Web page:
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At Many Trade Shows, Use of NFC-enabled Phones Is Touch 'N Go
ITN International's Touch 'N Go solution utilizes NFC-enabled mobile phones, RFID tags in visitor badges and a hosted server to share data between attendees and exhibitors, as well as collect event-traffic information and pay for food.
Dec 06, 2010—The availability of mobile phones supporting Near Field Communication (NFC) RFID technology could change the way conference attendees and exhibitors conduct business, thereby enabling attendees to use NFC applications to share contact details, download product information at booths, send pictures and pay for snacks and meals, all from their cell phone. ITN International, however, is already a part of that future, as a provider of NFC wireless conference-management systems that have been employed at numerous events throughout North America, Europe and Asia since 2005. The solution features NFC-enabled mobile phones that the firm rents to exhibitors, while conference attendees wear NFC-enabled badges (provided by ITN) to share information about themselves with exhibitors, or to initiate other functions.
NXP Semiconductors' 1-kilobyte Mifare RFID chips, Wireless Dynamics (WDI) 1010 NFC RFID readers plugged into the SD slots of Microsoft Windows-based mobile phones, and the BCard software application. In 2008, the company added Nokia 6212 NFC-enabled handsets, which it rents—along with the NFC-enabled Windows-based mobile phones—to conference organizers and exhibitors, for the purpose of reading badges. The phones do not operate as a voice phone, but a SIM card within each phone allows the transfer of information—for example, transmitting read data from the phone to ITN's back-end server.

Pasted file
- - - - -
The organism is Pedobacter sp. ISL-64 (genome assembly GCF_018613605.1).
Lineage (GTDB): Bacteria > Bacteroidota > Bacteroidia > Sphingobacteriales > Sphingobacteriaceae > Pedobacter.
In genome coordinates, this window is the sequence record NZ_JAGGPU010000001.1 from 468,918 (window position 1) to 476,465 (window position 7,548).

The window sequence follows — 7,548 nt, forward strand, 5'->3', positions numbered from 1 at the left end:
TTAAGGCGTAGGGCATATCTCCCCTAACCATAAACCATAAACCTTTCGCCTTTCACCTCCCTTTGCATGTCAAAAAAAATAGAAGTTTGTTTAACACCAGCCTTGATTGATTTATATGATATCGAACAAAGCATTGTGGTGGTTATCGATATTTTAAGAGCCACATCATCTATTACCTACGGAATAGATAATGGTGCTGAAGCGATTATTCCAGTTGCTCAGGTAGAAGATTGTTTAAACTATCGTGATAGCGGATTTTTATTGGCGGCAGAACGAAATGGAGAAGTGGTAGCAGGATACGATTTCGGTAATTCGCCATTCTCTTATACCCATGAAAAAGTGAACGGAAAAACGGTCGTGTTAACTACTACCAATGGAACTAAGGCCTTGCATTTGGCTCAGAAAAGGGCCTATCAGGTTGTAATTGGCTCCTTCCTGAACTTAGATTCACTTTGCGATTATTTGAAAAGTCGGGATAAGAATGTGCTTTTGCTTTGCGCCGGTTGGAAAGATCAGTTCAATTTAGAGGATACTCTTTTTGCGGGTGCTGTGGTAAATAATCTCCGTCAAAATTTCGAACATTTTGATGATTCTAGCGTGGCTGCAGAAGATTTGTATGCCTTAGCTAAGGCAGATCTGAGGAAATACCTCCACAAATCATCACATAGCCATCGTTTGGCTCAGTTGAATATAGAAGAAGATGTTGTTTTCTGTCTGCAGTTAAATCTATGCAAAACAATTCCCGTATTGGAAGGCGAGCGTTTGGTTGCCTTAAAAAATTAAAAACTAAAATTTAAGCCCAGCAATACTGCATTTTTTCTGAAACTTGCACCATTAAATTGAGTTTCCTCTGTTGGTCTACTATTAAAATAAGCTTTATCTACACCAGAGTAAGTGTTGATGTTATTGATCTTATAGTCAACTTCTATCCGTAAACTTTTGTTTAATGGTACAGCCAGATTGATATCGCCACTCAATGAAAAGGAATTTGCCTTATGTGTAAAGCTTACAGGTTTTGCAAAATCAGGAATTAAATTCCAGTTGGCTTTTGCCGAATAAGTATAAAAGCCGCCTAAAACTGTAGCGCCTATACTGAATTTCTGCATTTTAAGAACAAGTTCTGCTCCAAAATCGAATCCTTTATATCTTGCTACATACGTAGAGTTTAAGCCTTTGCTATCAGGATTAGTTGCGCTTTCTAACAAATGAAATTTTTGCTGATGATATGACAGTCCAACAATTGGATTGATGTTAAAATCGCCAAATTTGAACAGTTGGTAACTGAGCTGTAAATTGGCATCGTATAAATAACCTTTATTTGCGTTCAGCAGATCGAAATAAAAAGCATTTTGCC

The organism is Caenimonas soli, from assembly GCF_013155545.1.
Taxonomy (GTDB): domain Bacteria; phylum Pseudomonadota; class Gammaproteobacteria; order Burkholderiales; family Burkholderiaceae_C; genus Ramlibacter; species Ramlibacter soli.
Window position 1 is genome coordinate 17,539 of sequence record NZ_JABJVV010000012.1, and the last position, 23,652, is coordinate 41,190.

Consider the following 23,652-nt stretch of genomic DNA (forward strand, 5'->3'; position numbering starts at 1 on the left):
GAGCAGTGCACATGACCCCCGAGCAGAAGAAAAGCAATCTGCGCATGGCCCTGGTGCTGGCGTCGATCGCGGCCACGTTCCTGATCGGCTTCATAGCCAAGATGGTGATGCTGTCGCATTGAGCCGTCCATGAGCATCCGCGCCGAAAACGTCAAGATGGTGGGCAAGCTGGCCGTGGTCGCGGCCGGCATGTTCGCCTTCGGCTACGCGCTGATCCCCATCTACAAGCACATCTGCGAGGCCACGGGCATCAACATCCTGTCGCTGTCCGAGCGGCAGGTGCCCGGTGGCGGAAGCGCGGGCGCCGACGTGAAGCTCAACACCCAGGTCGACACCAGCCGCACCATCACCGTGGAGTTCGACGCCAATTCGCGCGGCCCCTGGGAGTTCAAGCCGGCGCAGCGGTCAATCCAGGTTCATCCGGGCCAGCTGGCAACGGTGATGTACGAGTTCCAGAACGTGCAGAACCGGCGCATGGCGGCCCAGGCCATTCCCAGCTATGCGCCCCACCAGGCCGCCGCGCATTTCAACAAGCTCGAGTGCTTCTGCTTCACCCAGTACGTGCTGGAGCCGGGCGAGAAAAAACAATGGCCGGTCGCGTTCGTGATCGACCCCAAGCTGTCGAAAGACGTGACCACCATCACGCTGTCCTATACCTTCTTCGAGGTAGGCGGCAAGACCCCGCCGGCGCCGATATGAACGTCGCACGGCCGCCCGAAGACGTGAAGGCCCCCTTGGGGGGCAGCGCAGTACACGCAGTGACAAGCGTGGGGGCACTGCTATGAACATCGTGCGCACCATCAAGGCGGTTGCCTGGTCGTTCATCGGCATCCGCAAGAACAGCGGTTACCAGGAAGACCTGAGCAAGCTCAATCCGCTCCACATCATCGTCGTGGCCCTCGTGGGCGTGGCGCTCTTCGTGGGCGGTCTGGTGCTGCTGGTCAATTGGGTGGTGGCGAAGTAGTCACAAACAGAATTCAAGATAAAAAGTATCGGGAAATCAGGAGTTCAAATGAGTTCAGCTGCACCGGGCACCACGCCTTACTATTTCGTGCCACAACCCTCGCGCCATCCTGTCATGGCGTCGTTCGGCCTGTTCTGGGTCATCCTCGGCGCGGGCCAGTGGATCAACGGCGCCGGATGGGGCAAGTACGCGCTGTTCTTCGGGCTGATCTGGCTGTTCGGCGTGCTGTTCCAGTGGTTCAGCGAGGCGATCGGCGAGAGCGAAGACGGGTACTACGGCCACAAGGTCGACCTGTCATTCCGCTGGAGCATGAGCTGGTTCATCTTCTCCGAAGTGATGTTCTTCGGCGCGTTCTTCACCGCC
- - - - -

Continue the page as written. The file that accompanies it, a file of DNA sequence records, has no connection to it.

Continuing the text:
Upon arriving at the conference, an attendee first picks up his plastic, credit-card-size BCard ID badge, which is printed and encoded by event employees with data regarding that individual, such as his phone number and e-mail address, the company he represents and the sessions to which he has access, as well as prepayment permission for those using the e-purse function. The badge can also be printed, and its embedded RFID inlay encoded on site, using an Evolis encoder and printer plugged into a computer with a USB connection. When an individual registers prior to attending the event, he receives a confirmation with a bar-coded number that can also be used at a registration station or kiosk provided by ITN. In this case, the bar-coded number could be presented to a bar-code scanner, and the BCard badge would be automatically printed and encoded, and then presented to the attendee.
When an attendee enters the show floor, workers utilize Nokia mobile phones to read the ID number encoded to the RFID tag embedded in that person's BCard badge, which links to data stored in the ITN-hosted server, to assure that person is authorized to access the floor. That information is stored in order to indicate who has entered the floor, and when. The attendee can then present his BCard badge to any booth that he chooses, and the exhibitor at that booth can tap the Nokia phone against the badge to capture all of the data on the badge's tag. The phone then transmits that information to the ITN back-end server, where it can be later accessed by the booth representative. The phone's NFC reader can also encode the badge with such details as whether that individual has picked up a gift package—for example, a promotional gift being offered by an exhibitor to every attendee—thereby ensuring he does not return and pick up another one.
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